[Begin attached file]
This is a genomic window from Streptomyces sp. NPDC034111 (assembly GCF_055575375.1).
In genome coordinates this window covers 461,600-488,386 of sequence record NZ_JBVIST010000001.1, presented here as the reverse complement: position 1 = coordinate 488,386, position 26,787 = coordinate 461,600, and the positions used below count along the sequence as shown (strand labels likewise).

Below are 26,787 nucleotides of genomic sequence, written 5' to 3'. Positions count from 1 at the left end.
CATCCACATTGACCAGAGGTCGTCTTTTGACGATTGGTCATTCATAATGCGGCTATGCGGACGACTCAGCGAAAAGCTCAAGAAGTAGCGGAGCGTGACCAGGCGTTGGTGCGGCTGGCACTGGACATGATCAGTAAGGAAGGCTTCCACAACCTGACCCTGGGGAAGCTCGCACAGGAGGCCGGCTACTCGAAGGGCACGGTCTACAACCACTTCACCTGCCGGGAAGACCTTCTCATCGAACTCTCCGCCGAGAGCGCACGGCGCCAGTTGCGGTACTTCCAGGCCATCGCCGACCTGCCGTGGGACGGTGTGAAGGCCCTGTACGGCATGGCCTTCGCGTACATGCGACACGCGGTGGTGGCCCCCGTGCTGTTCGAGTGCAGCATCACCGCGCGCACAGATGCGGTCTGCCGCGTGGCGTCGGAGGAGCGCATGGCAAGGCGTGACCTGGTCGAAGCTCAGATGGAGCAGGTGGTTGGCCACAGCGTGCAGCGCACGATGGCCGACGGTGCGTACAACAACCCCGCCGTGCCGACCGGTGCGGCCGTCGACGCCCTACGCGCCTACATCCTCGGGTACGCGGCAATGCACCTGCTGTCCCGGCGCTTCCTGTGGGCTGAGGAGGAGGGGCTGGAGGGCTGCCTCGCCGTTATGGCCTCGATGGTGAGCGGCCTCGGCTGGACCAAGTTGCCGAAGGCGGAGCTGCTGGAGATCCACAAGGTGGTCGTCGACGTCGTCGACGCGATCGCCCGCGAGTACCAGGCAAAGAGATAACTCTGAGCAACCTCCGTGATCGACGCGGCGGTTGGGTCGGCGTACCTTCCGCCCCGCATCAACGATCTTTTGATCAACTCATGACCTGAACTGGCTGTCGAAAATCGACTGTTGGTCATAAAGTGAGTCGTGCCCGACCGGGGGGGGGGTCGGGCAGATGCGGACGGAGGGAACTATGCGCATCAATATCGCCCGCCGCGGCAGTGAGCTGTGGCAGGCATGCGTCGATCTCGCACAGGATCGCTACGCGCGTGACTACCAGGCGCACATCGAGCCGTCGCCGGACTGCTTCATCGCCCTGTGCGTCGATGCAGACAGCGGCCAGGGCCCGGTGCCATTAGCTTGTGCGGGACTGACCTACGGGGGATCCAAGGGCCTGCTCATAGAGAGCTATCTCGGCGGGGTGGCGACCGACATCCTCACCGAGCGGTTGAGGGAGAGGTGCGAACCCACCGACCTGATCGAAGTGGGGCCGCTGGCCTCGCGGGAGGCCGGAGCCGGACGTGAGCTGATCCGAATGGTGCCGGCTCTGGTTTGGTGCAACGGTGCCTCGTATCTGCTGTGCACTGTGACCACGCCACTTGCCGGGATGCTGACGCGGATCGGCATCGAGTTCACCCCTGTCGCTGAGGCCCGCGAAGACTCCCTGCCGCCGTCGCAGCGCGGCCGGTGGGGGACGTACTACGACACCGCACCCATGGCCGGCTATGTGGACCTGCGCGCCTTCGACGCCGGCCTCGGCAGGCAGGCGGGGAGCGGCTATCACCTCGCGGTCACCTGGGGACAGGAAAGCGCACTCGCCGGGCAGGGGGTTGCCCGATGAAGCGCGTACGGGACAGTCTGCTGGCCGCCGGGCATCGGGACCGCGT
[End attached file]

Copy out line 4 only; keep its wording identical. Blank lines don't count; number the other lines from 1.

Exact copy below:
CATCCACATTGACCAGAGGTCGTCTTTTGACGATTGGTCATTCATAATGCGGCTATGCGGACGACTCAGCGAAAAGCTCAAGAAGTAGCGGAGCGTGACCAGGCGTTGGTGCGGCTGGCACTGGACATGATCAGTAAGGAAGGCTTCCACAACCTGACCCTGGGGAAGCTCGCACAGGAGGCCGGCTACTCGAAGGGCACGGTCTACAACCACTTCACCTGCCGGGAAGACCTTCTCATCGAACTCTCCGCCGAGAGCGCACGGCGCCAGTTGCGGTACTTCCAGGCCATCGCCGACCTGCCGTGGGACGGTGTGAAGGCCCTGTACGGCATGGCCTTCGCGTACATGCGACACGCGGTGGTGGCCCCCGTGCTGTTCGAGTGCAGCATCACCGCGCGCACAGATGCGGTCTGCCGCGTGGCGTCGGAGGAGCGCATGGCAAGGCGTGACCTGGTCGAAGCTCAGATGGAGCAGGTGGTTGGCCACAGCGTGCAGCGCACGATGGCCGACGGTGCGTACAACAACCCCGCCGTGCCGACCGGTGCGGCCGTCGACGCCCTACGCGCCTACATCCTCGGGTACGCGGCAATGCACCTGCTGTCCCGGCGCTTCCTGTGGGCTGAGGAGGAGGGGCTGGAGGGCTGCCTCGCCGTTATGGCCTCGATGGTGAGCGGCCTCGGCTGGACCAAGTTGCCGAAGGCGGAGCTGCTGGAGATCCACAAGGTGGTCGTCGACGTCGTCGACGCGATCGCCCGCGAGTACCAGGCAAAGAGATAACTCTGAGCAACCTCCGTGATCGACGCGGCGGTTGGGTCGGCGTACCTTCCGCCCCGCATCAACGATCTTTTGATCAACTCATGACCTGAACTGGCTGTCGAAAATCGACTGTTGGTCATAAAGTGAGTCGTGCCCGACCGGGGGGGGGGTCGGGCAGATGCGGACGGAGGGAACTATGCGCATCAATATCGCCCGCCGCGGCAGTGAGCTGTGGCAGGCATGCGTCGATCTCGCACAGGATCGCTACGCGCGTGACTACCAGGCGCACATCGAGCCGTCGCCGGACTGCTTCATCGCCCTGTGCGTCGATGCAGACAGCGGCCAGGGCCCGGTGCCATTAGCTTGTGCGGGACTGACCTACGGGGGATCCAAGGGCCTGCTCATAGAGAGCTATCTCGGCGGGGTGGCGACCGACATCCTCACCGAGCGGTTGAGGGAGAGGTGCGAACCCACCGACCTGATCGAAGTGGGGCCGCTGGCCTCGCGGGAGGCCGGAGCCGGACGTGAGCTGATCCGAATGGTGCCGGCTCTGGTTTGGTGCAACGGTGCCTCGTATCTGCTGTGCACTGTGACCACGCCACTTGCCGGGATGCTGACGCGGATCGGCATCGAGTTCACCCCTGTCGCTGAGGCCCGCGAAGACTCCCTGCCGCCGTCGCAGCGCGGCCGGTGGGGGACGTACTACGACACCGCACCCATGGCCGGCTATGTGGACCTGCGCGCCTTCGACGCCGGCCTCGGCAGGCAGGCGGGGAGCGGCTATCACCTCGCGGTCACCTGGGGACAGGAAAGCGCACTCGCCGGGCAGGGGGTTGCCCGATGAAGCGCGTACGGGACAGTCTGCTGGCCGCCGGGCATCGGGACCGCGT